Wednesday, February 15, 2017, 12:00pm
CGIS South, S216, 1730 Cambridge Street
Speaker: Jeffery R. Webber, School of Politics and International Relations, Queen Mary University of London
Moderator: Professor Kirsten Weld, Department of History, Harvard University
This talk will explain the political dynamics and conflicts underpinning the contradictory evolution of left-wing governments and social movements in Latin America in the last two decades. Throughout the 2000s, Latin America transformed itself into the leading edge of anti-neoliberal resistance in the world. What is left of the Pink Tide today? What are the governments' relationships to the explosive social movements that propelled them to power? As China's demand slackens for Latin American commodities, will they continue to rely on natural resource extraction?
This talk is grounded in an analysis of trends in capitalist accumulation from 1990 to 2015, in Argentina, Bolivia, Brazil, Chile, Ecuador and Venezuela. It explains inequality there today through a decolonial Marxist framework, rooted in a new understanding of class and its complex associations with racial and gender oppression. The talk will also cover indigenous and peasant resistance to the expansion of private mining, agro-industry and natural gas and oil activities. Finally, the presentation will conclude with remarks on "passive revolution" in Bolivia under Evo Morales and debates around dual power and class composition during the era of Hugo Chavez in Venezuela.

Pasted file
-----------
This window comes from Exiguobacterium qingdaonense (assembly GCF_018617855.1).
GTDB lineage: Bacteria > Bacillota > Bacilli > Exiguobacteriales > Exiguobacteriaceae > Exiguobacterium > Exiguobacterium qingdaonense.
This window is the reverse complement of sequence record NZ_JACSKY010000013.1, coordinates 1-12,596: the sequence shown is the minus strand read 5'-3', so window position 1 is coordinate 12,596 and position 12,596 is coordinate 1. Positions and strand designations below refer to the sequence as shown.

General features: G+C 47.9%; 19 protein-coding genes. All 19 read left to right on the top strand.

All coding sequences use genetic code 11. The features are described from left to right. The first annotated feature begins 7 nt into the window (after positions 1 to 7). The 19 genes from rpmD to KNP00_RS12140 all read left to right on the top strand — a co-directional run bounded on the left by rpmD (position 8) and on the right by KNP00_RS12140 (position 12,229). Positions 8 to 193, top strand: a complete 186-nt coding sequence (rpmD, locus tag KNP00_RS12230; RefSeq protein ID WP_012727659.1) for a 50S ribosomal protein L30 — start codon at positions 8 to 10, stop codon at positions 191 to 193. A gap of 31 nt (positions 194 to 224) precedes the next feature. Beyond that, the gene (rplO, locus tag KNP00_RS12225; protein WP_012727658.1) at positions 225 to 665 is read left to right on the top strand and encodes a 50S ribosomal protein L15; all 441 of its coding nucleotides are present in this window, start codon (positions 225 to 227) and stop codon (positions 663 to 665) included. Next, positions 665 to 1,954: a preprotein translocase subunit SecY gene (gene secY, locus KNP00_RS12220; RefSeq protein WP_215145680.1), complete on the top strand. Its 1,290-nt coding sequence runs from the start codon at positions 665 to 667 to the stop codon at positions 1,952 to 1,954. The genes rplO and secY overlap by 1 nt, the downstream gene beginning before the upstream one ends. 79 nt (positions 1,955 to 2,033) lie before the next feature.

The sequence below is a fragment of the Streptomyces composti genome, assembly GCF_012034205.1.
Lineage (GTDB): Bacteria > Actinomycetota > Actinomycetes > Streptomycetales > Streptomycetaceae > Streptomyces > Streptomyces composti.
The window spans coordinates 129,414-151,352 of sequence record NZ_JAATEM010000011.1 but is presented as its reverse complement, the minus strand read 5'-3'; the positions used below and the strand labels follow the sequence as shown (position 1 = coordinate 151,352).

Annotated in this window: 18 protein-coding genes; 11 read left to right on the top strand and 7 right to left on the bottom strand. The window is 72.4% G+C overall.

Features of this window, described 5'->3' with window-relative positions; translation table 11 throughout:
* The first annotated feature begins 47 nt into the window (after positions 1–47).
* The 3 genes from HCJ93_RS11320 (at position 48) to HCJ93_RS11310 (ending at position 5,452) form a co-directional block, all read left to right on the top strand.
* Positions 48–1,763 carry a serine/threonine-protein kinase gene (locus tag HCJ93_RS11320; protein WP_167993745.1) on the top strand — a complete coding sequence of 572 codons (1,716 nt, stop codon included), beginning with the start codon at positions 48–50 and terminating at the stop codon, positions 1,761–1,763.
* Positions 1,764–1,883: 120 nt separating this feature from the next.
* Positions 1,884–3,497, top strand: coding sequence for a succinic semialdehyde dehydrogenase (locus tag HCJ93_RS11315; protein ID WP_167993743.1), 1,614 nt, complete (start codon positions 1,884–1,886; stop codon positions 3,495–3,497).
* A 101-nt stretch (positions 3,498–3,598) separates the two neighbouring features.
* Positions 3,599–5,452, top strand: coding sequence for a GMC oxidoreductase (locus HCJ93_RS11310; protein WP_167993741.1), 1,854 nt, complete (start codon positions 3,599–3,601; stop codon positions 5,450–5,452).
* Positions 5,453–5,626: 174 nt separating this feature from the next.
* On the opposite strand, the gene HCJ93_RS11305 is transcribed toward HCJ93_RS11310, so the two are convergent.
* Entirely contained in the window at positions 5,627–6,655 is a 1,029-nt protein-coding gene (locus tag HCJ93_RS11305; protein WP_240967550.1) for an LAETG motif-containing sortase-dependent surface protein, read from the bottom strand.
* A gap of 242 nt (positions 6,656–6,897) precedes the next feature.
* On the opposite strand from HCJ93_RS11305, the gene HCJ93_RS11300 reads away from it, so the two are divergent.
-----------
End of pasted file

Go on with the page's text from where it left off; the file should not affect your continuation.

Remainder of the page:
Jeffery R. Webber is a Senior Lecturer in the School of Politics and International Relations at Queen Mary University of London. He is the author of The Last Day of Oppression, and the First Day of the Same, Red October: Left-Indigenous Struggles in Modern Bolivia, and From Rebellion to Reform in Bolivia: Class Struggle, Indigenous Liberation, and the Politics of Evo Morales.